The short exchange, following the confused gaze of Christopher as he eyes a command gold crewwoman, highlights how Starfleet, as an organization, believes women have every right to work aboard a vessel of science and exploration—as members of medical staff, engineering core, or command positions. However brief—and it’s unfortunately too brief—a woman in command gold announces the reality of women in power and the necessity and acceptability of women having the same opportunities of men in the work force and elsewhere.
Season 1 has numerous instances such as this, often just as brief (Charlie in “Charlie X” needed a much longer talking to about violating Yeoman Rand’s personal space multiple times). By season 3, however, TOS tackles sensitive issues for entire episodes. S3ep17, for example, “The Mark of Gideon” culminates in a discussion of bodily autonomy and abortion. The ruling Council of the planet Gideon, a former paradise now plagued with overpopulation due to their impossible lifespans and regenerative qualities, kidnaps Captain Kirk. They plan to expose select Gideon citizens to a fatal disease he recently contracted. After extracting the virus from Kirk’s unconscious body and infecting his daughter, Odana, Gideon Ambassador Hodin engages with Kirk in debate to convince him to stay and assist the overpopulated planet with “voluntary” execution:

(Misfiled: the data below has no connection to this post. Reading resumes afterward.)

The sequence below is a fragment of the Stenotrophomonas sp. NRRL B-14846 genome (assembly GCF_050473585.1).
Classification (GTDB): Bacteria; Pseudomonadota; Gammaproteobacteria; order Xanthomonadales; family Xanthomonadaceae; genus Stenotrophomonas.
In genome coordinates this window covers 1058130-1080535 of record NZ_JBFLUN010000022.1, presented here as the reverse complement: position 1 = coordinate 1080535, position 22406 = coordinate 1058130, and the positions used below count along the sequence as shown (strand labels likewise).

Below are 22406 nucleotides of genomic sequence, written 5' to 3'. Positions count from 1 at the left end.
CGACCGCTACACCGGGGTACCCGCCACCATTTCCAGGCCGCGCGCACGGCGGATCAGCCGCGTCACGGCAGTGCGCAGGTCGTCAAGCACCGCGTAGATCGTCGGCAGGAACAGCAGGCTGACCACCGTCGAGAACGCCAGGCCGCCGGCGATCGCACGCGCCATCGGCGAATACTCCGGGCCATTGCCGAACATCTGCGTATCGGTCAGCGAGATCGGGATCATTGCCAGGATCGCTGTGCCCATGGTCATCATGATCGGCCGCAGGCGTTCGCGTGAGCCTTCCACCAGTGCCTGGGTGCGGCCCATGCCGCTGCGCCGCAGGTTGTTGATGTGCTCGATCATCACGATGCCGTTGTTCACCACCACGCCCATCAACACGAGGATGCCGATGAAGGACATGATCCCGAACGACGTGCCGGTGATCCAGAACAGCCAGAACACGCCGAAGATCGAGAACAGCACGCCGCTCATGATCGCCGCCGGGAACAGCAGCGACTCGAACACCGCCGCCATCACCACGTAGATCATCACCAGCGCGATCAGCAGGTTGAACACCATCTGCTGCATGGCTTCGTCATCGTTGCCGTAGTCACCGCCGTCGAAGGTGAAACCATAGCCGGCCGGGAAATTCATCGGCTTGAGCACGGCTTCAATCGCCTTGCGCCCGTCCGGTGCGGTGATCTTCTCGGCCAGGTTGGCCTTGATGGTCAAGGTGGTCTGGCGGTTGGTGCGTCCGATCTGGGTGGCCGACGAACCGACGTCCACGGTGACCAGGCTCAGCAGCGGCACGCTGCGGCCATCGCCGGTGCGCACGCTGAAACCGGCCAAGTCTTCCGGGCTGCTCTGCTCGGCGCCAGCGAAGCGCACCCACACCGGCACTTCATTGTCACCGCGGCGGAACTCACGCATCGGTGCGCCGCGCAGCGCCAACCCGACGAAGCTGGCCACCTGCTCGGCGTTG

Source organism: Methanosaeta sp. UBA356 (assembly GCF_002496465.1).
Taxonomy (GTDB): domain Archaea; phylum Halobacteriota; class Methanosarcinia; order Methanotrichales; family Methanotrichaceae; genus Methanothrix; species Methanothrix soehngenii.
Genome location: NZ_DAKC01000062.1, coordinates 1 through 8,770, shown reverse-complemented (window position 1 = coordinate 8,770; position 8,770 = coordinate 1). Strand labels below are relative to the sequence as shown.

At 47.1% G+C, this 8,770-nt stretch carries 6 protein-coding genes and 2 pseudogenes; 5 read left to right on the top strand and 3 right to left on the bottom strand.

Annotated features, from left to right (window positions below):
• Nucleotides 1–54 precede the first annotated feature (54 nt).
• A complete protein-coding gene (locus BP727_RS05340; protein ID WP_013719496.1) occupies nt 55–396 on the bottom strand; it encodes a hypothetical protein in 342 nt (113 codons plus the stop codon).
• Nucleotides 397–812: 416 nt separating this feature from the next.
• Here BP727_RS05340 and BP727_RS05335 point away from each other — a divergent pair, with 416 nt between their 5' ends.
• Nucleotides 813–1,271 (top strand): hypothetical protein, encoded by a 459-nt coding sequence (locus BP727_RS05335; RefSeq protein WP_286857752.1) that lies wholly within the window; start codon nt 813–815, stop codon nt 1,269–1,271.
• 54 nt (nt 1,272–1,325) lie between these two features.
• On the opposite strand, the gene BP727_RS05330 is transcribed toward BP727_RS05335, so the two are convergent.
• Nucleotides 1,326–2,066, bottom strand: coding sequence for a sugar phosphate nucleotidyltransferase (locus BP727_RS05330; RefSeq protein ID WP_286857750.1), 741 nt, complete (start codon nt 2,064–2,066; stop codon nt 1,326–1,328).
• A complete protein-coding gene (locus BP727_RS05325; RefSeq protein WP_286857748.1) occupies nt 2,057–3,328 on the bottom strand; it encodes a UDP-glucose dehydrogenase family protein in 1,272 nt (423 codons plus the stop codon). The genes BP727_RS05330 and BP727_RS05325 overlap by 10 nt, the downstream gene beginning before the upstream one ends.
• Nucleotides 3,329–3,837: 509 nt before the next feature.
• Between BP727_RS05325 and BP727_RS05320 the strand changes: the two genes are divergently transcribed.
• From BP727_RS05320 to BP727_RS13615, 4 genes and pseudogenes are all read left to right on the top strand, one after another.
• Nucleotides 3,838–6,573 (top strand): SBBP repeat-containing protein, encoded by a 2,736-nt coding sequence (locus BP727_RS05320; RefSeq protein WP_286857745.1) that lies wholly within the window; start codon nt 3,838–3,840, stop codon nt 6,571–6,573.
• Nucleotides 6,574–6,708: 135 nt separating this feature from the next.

HODIN: …My daughter freely chose to do what she is doing, as the people of Gideon are free to choose.
KIRK: The virus you need is very rare. Who will provide it?
HODIN: You will stay. Your blood will provide it.
KIRK: No sir, not me. You have many methods available. I’ve mentioned only a few. I do not offer my life for this purpose. I have many plans, and I have hopes
other than death for Odona.
HODIN: My daughter pleaded with you to stay.
KIRK: What was said and what happened between us was for us alone.
HODIN: She hoped you would love her and wish to stay.
KIRK: So that was your plan. That I would fall so under her spell that I would give up my freedom and become a willing sacrifice.
HODIN: Stay with us. We’re desperate.
Hodin does not ask; he demands. You will stay, he says, citing the emotional toil and desperation of his people in a manipulative ploy to override Kirk’s sense of bodily autonomy. He ignores Kirk’s hopes and aspirations, finding the current plight of his people more important than any one person’s desires. Kirk’s refusal to help can be seen as cruel and selfish, except he has already suggested several ways for the Gideons to help themselves: